Berthoud, Colorado facts for kids
Quick facts for kids
Town of Berthoud, Colorado
Entering Berthoud from the east.
The Garden Spot of Colorado
Location of Berthoud shown within the State of Colorado
|State||State of Colorado|
|Incorporated||August 28, 1888|
|Named for||Edward L. Berthoud|
|• Type||Statutory Town|
|• Total||4.1 sq mi (10.5 km2)|
|• Land||4.0 sq mi (10.3 km2)|
|• Water||0.1 sq mi (0.2 km2) 2.22%|
|Elevation||5,030 ft (1,533 m)|
| • Estimate
|• Density||1,245/sq mi (486.2/km2)|
|Time zone||UTC-7 (MST)|
|• Summer (DST)||UTC-6 (MDT)|
|INCITS place code||0806255|
|GNIS feature ID||0178065|
|Website||Town of Berthoud|
The Town of Berthoud is a Statutory Town in Larimer and Weld counties in the U.S. state of Colorado. The town population was 5,105 at the 2010 United States Census. Berthoud is situated north of the Little Thompson River, approximately halfway between the cities of Fort Collins, Colorado and Denver, Colorado along the Front Range Urban Corridor.
White settlers first came to the present-day Berthoud area in the early 1860s, following the Colorado Gold Rush. Many settlers filed homestead claims, but most bellied up and left the valley to hardier souls who ranched and farmed the arid prairie that straddled the river bottom.
In 1872, a miner-turned-rancher from Central City, Colorado, Lewis Cross, staked the first homestead claim where the Colorado Central Railroad planned to cross Little Thompson creek. When the tracks were laid through the valley in 1877 a depot, section house, and water tank were installed at this strategic site. The tiny settlement known as Little Thompson was renamed Berthoud in honor of Edward L. Berthoud, who had surveyed the rail route through the valley.
Over the next few years the settlement grew to include a handful of homes, a blacksmith shop, a mercantile store, a small grain elevator, and a log cabin that served as school and church for the community.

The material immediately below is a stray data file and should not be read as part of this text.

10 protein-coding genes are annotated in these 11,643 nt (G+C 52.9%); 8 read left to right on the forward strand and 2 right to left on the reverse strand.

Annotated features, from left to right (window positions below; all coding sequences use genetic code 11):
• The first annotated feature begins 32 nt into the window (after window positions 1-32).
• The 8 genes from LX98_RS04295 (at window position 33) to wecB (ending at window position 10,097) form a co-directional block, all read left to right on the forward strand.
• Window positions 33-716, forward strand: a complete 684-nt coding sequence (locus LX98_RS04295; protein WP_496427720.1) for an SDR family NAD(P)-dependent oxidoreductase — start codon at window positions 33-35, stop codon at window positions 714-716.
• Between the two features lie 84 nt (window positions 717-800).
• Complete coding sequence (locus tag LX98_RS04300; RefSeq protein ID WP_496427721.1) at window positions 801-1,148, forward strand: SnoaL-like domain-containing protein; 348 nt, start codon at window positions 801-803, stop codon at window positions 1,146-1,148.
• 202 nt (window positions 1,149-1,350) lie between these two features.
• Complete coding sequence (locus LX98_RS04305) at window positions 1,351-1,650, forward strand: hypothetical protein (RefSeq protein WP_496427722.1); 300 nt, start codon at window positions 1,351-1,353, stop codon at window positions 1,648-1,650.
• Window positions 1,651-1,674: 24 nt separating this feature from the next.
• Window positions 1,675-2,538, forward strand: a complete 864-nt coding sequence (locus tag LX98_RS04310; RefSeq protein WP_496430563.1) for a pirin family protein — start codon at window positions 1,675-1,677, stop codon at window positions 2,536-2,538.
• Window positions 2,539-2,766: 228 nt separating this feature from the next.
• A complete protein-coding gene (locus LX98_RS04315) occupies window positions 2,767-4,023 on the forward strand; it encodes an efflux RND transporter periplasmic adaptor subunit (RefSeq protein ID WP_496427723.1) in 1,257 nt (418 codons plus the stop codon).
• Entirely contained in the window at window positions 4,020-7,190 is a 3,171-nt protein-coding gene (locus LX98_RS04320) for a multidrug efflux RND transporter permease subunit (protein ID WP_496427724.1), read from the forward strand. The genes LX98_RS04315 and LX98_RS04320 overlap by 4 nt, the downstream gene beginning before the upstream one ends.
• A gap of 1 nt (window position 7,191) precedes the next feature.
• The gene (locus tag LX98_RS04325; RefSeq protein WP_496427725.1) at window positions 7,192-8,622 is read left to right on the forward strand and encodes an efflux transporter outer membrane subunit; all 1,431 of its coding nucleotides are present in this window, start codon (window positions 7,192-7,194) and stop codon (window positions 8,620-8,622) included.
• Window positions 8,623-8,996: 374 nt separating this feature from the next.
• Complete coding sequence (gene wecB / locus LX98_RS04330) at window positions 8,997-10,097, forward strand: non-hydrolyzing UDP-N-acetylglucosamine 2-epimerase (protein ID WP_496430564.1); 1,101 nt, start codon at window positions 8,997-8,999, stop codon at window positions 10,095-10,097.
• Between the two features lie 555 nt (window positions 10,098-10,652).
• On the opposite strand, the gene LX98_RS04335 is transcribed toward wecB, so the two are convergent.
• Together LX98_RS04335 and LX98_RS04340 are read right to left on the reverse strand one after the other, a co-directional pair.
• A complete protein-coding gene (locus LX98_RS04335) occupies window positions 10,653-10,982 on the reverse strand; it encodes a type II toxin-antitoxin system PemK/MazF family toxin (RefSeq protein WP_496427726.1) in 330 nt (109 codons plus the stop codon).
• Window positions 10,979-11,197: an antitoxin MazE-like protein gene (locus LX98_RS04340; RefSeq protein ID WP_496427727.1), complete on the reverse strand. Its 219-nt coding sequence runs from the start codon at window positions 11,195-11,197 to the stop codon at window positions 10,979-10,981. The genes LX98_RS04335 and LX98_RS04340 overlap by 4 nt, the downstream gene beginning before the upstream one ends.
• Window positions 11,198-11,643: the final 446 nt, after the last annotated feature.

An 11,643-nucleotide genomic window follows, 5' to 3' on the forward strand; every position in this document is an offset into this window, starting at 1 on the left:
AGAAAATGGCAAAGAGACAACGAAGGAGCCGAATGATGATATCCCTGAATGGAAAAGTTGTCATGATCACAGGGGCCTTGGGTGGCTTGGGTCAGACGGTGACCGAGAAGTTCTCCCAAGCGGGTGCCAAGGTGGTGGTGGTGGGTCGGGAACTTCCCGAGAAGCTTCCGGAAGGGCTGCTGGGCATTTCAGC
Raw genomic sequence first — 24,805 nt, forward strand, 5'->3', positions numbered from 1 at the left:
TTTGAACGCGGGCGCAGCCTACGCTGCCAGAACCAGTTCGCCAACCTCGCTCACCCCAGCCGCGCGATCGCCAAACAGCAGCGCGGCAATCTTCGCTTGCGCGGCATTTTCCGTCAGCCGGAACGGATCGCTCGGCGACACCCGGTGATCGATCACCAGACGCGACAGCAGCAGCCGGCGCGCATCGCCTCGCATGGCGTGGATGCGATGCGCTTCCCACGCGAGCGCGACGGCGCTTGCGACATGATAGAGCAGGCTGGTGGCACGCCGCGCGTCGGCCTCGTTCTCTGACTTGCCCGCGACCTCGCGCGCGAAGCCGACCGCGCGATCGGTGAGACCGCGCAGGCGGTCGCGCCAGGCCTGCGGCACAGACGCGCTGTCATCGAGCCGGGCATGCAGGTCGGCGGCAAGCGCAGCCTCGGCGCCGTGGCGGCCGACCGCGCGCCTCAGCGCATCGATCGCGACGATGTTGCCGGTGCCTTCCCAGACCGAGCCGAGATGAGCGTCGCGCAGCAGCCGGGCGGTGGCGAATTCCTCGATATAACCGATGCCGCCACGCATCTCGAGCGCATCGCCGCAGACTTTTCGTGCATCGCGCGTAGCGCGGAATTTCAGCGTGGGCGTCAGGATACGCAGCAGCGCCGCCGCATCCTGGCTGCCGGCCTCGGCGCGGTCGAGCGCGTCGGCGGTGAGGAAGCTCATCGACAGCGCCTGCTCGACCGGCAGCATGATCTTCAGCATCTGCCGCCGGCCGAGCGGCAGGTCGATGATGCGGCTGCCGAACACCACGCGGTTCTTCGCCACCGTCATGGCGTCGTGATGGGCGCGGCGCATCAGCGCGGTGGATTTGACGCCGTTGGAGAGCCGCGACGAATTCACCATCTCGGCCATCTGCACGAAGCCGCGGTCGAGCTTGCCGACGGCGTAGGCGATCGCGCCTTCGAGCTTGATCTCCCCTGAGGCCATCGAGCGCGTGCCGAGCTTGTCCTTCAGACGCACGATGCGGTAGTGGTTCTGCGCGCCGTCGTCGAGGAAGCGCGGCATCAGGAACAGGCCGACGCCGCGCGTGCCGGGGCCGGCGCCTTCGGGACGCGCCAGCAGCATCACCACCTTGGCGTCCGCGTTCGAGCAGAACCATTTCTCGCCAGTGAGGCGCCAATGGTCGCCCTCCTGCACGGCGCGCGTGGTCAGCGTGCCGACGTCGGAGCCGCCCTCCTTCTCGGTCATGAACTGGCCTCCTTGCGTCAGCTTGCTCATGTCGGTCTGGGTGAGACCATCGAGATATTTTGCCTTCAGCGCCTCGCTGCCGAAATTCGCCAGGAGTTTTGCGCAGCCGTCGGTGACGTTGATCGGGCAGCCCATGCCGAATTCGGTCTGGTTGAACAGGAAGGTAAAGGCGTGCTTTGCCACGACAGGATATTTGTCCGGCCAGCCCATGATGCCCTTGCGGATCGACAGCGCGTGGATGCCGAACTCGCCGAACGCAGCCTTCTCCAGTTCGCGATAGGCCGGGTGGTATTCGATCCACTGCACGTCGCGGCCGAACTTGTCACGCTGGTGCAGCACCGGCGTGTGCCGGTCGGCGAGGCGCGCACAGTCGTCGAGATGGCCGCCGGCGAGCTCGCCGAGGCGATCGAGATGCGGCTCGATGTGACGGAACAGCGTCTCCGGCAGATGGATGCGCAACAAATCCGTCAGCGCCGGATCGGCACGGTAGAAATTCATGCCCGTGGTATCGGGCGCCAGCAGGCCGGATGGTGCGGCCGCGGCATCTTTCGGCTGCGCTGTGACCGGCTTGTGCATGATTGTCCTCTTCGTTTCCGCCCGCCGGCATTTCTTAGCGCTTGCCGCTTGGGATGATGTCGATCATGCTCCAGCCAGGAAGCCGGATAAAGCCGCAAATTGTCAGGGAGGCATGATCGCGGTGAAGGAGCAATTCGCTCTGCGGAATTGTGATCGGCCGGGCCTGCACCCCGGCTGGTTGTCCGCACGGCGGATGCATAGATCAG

In the early 1880s, the Colorado Central Railroad recognized that Berthoud's location on the river bottom caused their steam-powered locomotives to labor excessively to ascend the grade out of the valley. At their urging, during the winter of 1883-84, the buildings of the town were loaded on skids and pulled by teams of draft animals to the town's present-day location on the bluff one mile (1.6 km) north of the river.
Agriculture in the Berthoud area flourished. Farmers diverted water from the Little and Big Thompson Rivers into a network of reservoirs and ditches that allowed the arid uplands to be irrigated. Harvests of alfalfa, sugar beets, wheat, corn, and barley were sold on the open market or used to fatten pens of sheep and cattle. The town grew as merchants and shopkeepers set up businesses to serve farmers and ranchers from the nearby countryside.
In 1886, the Welch Addition doubled the size of the Berthoud as town boundaries extended south beyond present-day Mountain Avenue for the first time. A year later a hose company was hastily formed to protect the town from fire after the Davis & Hartford Mercantile store burned to the ground. In 1888 a town board was elected and within a short time they hired a marshal to keep the peace and light the street lamps. By the early 1900s, Berthoud sported a business district on Third Street and Massachusetts and Mountain Avenues.
In the 1920s Mountain Avenue became part of a paved state highway system which would become U.S. Highway 287 connecting the larger towns of northern Colorado. In 2007, Highway 287 was rerouted to the north and west of Berthoud, bypassing downtown Berthoud and eliminating Mountain Avenue from the highway route.
According to the 2010 census, there were 5,105 people and 1,999 households residing in the town.